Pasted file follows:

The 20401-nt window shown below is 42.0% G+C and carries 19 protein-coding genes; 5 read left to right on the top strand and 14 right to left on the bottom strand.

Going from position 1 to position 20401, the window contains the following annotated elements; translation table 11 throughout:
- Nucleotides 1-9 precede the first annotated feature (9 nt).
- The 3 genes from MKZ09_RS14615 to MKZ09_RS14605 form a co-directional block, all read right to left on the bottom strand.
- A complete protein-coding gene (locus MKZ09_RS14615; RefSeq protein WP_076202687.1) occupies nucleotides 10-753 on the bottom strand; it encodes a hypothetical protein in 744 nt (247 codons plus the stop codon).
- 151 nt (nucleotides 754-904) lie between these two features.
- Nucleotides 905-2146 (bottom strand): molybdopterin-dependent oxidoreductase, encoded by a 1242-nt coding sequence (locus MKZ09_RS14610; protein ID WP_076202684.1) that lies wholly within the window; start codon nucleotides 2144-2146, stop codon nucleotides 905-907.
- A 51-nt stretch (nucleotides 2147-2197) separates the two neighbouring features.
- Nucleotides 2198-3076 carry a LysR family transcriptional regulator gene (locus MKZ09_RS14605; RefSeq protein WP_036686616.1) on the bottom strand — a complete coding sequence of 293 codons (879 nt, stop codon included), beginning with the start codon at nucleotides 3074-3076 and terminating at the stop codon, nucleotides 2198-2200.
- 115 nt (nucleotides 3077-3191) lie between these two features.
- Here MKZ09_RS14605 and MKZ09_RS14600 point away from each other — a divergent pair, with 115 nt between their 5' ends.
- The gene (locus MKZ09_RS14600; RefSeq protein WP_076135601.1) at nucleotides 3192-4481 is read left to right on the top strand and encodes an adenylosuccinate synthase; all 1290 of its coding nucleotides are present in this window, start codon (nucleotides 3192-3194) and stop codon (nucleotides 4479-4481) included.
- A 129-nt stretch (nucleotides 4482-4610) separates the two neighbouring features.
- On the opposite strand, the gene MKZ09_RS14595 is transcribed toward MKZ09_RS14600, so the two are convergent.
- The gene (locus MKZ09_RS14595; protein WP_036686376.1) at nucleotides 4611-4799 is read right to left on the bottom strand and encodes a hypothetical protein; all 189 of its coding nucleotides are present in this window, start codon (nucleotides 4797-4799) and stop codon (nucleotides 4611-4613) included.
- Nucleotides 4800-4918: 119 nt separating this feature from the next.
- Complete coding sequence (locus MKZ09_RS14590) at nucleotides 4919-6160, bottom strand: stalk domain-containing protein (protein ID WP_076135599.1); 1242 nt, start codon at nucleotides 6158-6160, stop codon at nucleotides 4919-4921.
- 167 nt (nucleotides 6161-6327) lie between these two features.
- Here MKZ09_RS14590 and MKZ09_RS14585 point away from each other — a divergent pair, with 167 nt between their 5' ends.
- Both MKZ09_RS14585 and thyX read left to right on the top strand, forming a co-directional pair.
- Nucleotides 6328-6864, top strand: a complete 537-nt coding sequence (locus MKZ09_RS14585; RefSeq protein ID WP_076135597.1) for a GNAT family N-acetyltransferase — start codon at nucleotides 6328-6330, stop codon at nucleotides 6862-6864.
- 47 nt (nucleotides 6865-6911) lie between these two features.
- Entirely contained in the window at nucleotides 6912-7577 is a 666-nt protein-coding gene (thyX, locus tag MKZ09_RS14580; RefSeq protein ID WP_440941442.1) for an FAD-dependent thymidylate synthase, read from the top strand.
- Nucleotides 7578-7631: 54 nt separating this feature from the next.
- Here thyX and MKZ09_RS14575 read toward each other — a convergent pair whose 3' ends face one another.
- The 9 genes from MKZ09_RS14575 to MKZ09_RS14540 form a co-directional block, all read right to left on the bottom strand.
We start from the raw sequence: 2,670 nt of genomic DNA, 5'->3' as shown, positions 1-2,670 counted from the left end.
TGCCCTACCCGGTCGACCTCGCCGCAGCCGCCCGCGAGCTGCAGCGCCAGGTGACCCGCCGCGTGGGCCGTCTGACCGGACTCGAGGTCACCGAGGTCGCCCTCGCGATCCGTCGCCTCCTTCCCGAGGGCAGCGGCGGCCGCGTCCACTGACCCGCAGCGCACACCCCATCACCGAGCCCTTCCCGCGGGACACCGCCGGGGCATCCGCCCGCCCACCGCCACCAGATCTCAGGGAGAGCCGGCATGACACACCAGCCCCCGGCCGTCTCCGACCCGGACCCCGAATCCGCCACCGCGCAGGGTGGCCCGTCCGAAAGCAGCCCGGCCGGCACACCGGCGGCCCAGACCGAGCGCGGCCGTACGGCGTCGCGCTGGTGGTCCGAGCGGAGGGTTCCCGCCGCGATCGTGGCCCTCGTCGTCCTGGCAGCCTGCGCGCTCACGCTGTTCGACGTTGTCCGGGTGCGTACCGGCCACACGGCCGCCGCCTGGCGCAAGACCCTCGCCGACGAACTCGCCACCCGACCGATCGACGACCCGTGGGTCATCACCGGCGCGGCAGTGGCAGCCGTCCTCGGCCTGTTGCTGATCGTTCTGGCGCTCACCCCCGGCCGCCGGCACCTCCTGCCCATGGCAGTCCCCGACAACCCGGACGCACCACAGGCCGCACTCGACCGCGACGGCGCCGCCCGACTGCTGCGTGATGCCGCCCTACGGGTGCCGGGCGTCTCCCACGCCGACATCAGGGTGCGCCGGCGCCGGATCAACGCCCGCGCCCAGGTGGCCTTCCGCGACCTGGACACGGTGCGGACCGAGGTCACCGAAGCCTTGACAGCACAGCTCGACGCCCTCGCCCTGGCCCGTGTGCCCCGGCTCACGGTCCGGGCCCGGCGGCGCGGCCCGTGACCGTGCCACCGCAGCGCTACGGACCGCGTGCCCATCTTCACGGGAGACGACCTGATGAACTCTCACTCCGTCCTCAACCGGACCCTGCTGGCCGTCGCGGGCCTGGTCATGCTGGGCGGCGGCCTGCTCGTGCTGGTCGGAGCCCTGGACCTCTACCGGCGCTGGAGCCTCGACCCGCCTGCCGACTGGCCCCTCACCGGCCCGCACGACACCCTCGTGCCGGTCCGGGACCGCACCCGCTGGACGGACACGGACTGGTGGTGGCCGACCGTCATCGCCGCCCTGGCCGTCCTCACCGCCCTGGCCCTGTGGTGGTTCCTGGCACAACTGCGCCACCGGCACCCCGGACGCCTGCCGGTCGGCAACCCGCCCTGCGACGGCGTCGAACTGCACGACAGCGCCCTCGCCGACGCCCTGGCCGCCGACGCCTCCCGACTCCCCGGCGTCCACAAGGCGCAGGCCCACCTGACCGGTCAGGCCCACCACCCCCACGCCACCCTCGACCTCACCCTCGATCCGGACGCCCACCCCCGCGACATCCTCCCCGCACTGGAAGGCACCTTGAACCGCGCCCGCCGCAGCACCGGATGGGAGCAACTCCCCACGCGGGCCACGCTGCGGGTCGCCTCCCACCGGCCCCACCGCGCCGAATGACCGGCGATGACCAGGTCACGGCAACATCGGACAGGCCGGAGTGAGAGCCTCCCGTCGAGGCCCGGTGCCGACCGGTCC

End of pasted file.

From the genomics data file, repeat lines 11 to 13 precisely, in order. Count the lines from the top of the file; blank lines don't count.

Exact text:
- Here MKZ09_RS14605 and MKZ09_RS14600 point away from each other — a divergent pair, with 115 nt between their 5' ends.
- The gene (locus MKZ09_RS14600; RefSeq protein WP_076135601.1) at nucleotides 3192-4481 is read left to right on the top strand and encodes an adenylosuccinate synthase; all 1290 of its coding nucleotides are present in this window, start codon (nucleotides 3192-3194) and stop codon (nucleotides 4479-4481) included.
- A 129-nt stretch (nucleotides 4482-4610) separates the two neighbouring features.